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Most modern programming languages, such as Java, C#, Ruby, and Python, are object-oriented languages, which help group individual bits of code into a complex and coherent application. However, object-orientation itself is not a language; it's simply a set of ideas and concepts.
Let Simon Allardice introduce you to the terms—words like abstraction, inheritance, polymorphism, subclass—and guide you through defining your requirements and identifying use cases for your program. The course also covers creating conceptual models of your program with design patterns, class and sequence diagrams, and unified modeling language (UML) tools, and then shows how to convert the diagrams into code.
We're focused on the ideas and concepts of object orientation here, but we never forget that the entire point is that we'll convert this into a programming language. And it can be useful to see just how close many of the languages are with these same concepts. So I have a very simple UML class diagram here with a couple of attributes and a couple of behaviors, because I want something I can demonstrate in just a few lines of code in several different languages. So, this will be a Spaceship class. It has two attributes, one is called name which is a String, and the other is shieldStrength which I've said here will be an Integer.
Name is public and shieldStrength is private, meaning it would be hidden from other objects directly. And it has two operations, two behaviors. They're both public. Fire is going to return us a string and reduceShields returns nothing or at least nothing that's written in this diagram and takes an Integer, very straightforward, very simple. Obviously, a full spaceship class would have a lot more behaviors than this, but it will allow us to illustrate some of these concepts. So, to take this into Java, we'd have this. We use the words public class Spaceship to actually create the entire spaceship class, opening and closing curly braces to contain it.
Then we have a section called instance variables, the two Forward Slashes representing a comment. Now, from what we'd call an attribute in a generic UML diagram or a conceptual model, we're more likely to call an instance variable in this case. These are variables that belong to an instance of a class, meaning that any objects created from this class will have their own copy of these variables. I've used the words public and private to refer to the visibility level we'd selected in the diagram and those are keywords in Java.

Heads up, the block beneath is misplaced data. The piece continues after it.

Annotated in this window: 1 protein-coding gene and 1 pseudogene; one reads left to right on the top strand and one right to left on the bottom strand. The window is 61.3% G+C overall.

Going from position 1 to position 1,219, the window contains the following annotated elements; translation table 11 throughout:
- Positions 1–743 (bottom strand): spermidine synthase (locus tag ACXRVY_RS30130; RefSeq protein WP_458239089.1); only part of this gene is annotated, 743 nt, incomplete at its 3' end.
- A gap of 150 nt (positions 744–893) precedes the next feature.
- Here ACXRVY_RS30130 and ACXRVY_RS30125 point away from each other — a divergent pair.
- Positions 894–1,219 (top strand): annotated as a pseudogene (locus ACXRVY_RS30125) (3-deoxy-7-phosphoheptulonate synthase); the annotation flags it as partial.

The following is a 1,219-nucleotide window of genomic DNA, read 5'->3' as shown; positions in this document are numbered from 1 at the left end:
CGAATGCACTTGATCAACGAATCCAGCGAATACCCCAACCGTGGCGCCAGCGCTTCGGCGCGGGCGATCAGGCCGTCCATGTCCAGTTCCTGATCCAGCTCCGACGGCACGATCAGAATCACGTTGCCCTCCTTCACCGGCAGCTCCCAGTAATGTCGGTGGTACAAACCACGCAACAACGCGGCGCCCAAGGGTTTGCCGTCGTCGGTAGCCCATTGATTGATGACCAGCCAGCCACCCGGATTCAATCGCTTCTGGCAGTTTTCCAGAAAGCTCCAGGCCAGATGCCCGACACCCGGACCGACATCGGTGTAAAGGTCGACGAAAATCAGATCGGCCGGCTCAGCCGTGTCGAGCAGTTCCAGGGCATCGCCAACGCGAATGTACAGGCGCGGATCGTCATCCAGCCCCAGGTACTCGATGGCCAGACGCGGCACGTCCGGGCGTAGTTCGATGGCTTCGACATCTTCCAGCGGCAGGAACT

Now, if you're unfamiliar with Java or other Curly Brace-format languages, don't worry about the syntax here. It's really just about the idea, the kind of keywords we have, the way we would name these variables, the way we would name our methods, our behaviors. Now, if I took this into C# at the same level of complexity, it would look basically identical. C# and Java are very similar, indeed, and implement a lot of these ideas the same way. We have our two instance variables, we have our two methods, one called fire that returns a string, and one called reduceShields that takes an integer called amount and returns void, meaning it returns nothing.
If I looked at this in VB.NET, it would change the format away from the curly braces. Now, we'd start to see a lot of uppercase letters at the start of our keywords just because that is the convention in VB.NET. But otherwise, it's conceptually the same. If I the look at this class in Ruby, well, Ruby also leaves out the curly braces, and it has a simpler syntax because Ruby is a dynamic language. Meaning, it does not require as much information regarding or return types. So, for example, the At sign in front of the variable names name and shield_strength is how we say these are instance variables.
Ruby's convention for naming them would be to use the Underscore between multiple words rather than an uppercase letter. Technically speaking, because Ruby is so dynamic, we wouldn't even need to declare these variables like this. We would just use them if we needed them. Now, Objective-C becomes a bit more complex, and the classes in Objective-C as in C++ are split into two pieces, what's called the interface and the implementation. These are typically held in different files.
Now, unlike the other languages we've seen up to this point, Objective-C does not use the word class here, but the @ interface and @implementation keywords. And as you can see, there's quite a bit more that it throws into the mix. The biggest difference with these kind of languages is that we have the interface that says what exists. In fact, we have the comment here that says the method declarations are here, we're saying what methods exist, fire and reduceShields. But in the other file, the implementation, is where we say how they do what they do.
And we will cover a few more things about languages later on, and I'll point you to some other resources if you're interested in a specific feature of that language.
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